Wiganers have voiced fears over the future of Wigan town centre after two more retailers joined the exodus.
Readers were commenting after the Wigan Evening Post reported that the Toys R Us store in the Galleries had closed its doors.
Council chiefs today moved to say that better times were around the corner, while explaining issues highlighted by readers as problems for the town.
Toys R Us had launched as a pop-up shop towards the end of last year but hopes had been raised that it would become a permanent fixture after staying put six months after Christmas.
But now it has gone, hot on the heels of the Swarowski jewellery store in nearby Makinson Arcade.
They are the latest in a long procession of retailers to leave that part of town, particularly since the building of the Grand Arcade a decade ago.
The plan for that new shopping centre factored in the possibility of certain Galleries businesses’ moving across to larger units, but then new retailers were meant to come in to occupy the vacated Galleries units.
This, by and large, has not happened, one of history’s largest recessions contributing to those follow-up investments failing to arrive.
And so it is that the Galleries and adjoining Marketgate centres are largely empty. And with major plans on hold to reorder much of this end of town, perhaps with the creation of new leisure facilities including restaurants and a cinema, visitors to our wigantoday website were blaming all manner of reasons for Wigan’s retail woes, including high business rates and market rents, plus supermarkets and online sales.
Scott Taylor said: “I have a shop in the Galleries. The rents are sensible under the new owners.
“The council set the rates. A unit that is 10m x 6m cost about £1,000 a month in rates alone. That’s what’s killing this town. That and parking charges.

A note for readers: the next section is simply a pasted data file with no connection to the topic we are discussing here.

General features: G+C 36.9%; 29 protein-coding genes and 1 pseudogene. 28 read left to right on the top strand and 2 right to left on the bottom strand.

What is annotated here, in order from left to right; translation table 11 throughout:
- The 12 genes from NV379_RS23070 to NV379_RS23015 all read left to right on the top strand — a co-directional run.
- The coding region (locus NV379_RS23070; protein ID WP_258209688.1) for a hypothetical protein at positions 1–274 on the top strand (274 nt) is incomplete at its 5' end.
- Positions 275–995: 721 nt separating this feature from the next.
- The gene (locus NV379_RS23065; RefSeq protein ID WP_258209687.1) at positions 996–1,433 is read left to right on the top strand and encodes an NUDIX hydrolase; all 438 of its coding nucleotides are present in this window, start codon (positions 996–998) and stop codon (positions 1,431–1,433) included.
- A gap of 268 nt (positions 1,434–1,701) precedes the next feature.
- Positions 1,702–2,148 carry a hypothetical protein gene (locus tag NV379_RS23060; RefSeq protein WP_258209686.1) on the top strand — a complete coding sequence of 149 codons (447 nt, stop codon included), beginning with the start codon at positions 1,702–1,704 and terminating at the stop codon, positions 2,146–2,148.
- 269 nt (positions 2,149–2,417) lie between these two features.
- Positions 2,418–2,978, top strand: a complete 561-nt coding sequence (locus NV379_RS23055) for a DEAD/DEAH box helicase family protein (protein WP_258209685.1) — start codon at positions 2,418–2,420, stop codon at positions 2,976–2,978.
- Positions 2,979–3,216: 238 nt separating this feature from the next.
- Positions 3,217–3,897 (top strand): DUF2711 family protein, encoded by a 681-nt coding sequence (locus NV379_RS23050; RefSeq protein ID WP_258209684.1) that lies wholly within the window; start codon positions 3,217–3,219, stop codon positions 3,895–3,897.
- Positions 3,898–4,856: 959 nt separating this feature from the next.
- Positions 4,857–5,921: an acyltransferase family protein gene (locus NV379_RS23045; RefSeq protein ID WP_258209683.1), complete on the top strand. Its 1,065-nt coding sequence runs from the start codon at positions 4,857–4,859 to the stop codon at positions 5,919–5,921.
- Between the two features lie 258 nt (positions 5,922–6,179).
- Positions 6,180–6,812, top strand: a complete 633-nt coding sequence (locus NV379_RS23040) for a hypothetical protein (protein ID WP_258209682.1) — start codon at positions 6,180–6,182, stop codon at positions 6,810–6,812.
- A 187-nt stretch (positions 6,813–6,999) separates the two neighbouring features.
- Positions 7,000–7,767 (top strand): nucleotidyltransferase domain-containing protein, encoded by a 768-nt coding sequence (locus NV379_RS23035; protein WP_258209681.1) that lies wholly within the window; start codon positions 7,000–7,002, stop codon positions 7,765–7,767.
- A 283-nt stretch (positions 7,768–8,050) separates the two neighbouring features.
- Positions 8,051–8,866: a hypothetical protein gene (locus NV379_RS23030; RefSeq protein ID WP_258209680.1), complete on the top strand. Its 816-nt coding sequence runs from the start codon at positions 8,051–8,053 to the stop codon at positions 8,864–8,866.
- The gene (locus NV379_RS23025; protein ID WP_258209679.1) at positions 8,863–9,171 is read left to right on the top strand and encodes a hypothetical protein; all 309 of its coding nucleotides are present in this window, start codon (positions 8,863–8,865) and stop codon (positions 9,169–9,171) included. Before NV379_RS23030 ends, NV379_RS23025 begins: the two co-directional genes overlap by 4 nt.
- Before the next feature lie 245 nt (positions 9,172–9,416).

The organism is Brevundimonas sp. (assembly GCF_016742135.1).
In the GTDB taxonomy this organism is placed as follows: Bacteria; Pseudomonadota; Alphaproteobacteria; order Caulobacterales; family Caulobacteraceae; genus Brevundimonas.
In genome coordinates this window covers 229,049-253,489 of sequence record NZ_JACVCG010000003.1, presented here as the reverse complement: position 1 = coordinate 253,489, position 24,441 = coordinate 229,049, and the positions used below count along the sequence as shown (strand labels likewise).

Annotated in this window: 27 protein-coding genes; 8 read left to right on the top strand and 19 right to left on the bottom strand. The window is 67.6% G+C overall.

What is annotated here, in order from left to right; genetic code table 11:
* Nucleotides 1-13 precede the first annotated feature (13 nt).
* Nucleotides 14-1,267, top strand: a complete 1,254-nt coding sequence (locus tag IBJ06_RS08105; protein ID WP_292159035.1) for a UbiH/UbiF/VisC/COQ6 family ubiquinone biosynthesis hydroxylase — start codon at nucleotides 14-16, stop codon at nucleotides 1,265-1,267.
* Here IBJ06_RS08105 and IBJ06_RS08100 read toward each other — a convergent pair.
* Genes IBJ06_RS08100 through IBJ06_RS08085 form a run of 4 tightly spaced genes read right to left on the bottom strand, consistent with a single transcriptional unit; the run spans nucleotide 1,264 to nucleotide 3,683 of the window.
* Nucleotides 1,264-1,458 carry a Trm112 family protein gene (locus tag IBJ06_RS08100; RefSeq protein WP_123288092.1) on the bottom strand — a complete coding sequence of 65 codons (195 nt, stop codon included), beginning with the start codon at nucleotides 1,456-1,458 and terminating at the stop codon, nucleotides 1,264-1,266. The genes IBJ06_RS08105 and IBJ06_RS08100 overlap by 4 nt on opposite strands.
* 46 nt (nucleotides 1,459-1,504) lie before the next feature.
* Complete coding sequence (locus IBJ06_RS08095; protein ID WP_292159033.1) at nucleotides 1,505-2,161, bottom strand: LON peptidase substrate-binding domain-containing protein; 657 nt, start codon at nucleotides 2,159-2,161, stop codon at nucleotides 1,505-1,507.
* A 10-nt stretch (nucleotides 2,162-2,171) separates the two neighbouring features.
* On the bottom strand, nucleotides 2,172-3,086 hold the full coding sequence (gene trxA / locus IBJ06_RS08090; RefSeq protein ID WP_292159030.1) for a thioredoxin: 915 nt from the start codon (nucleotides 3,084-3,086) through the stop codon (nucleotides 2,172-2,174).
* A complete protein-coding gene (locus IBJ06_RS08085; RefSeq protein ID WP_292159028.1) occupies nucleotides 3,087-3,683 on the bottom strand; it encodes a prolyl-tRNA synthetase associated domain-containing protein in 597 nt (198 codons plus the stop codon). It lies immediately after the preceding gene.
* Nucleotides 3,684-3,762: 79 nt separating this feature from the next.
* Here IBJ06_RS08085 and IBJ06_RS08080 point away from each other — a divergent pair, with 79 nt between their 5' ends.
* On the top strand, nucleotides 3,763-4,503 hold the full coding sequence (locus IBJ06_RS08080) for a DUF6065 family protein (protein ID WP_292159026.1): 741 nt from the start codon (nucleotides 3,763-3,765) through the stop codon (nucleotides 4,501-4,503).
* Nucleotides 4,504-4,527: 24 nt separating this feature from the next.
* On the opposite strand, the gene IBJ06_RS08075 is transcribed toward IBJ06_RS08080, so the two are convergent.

“The council set the rents in the market and they are extortionate prices.”
Paul Prescott said: “The problem with Wigan is people don’t spend and the sooner that’s accepted the better. My dad had a shop my aunt had a shop and I had a shop. The problem was never the rent or the rates. The problem was supermarkets, ebay and the internet.
“If a business can’t afford the rent and rates then it’s not a viable business. When you do a business plan the rent and rates are the first two major outgoings.”
Victoria Turner said: “Other shops will start closing soon as people won’t want to pay car park prices if there’s hardly anything in Wigan.”
But Karl Battersby, Wigan Council’s director for economy and environment, said: “Wigan town centre is a very popular shopping destination with a wide range of major high street names as well as independent shops and popular markets.
“Over the coming year there is more than £22m of investment being ploughed into the town centre with major improvements for Market Place, a new Wigan Bus Station and improved access for pedestrians in the east and north of the town centre.
“This significant investment will improve the attractiveness and accessibility of the town centre for its thousands of visitors in the years to come and underlines our commitment to the future of the town centre as a prosperous and vibrant place to visit.
“We are also working on developing a town centre masterplan. This will incorporate the exciting plans for Wigan Pier Quarter as well as new ambitious uses for some areas of the centre as part of a wider town centre vision.”
On the subject of non-domestic rates, Mr Battersby said: “Like all other council areas business rates in Wigan are worked out based on the property’s ‘rateable value’.
“This is its open market rental value based on an estimate by the Valuation Office Agency (VOA).”
And on car park fees, he said: “We have attractively priced parking on offer close to the Galleries and the plans to redevelop the bus station in that area of town will help create a better public space which will draw more people in to the Galleries and the markets.”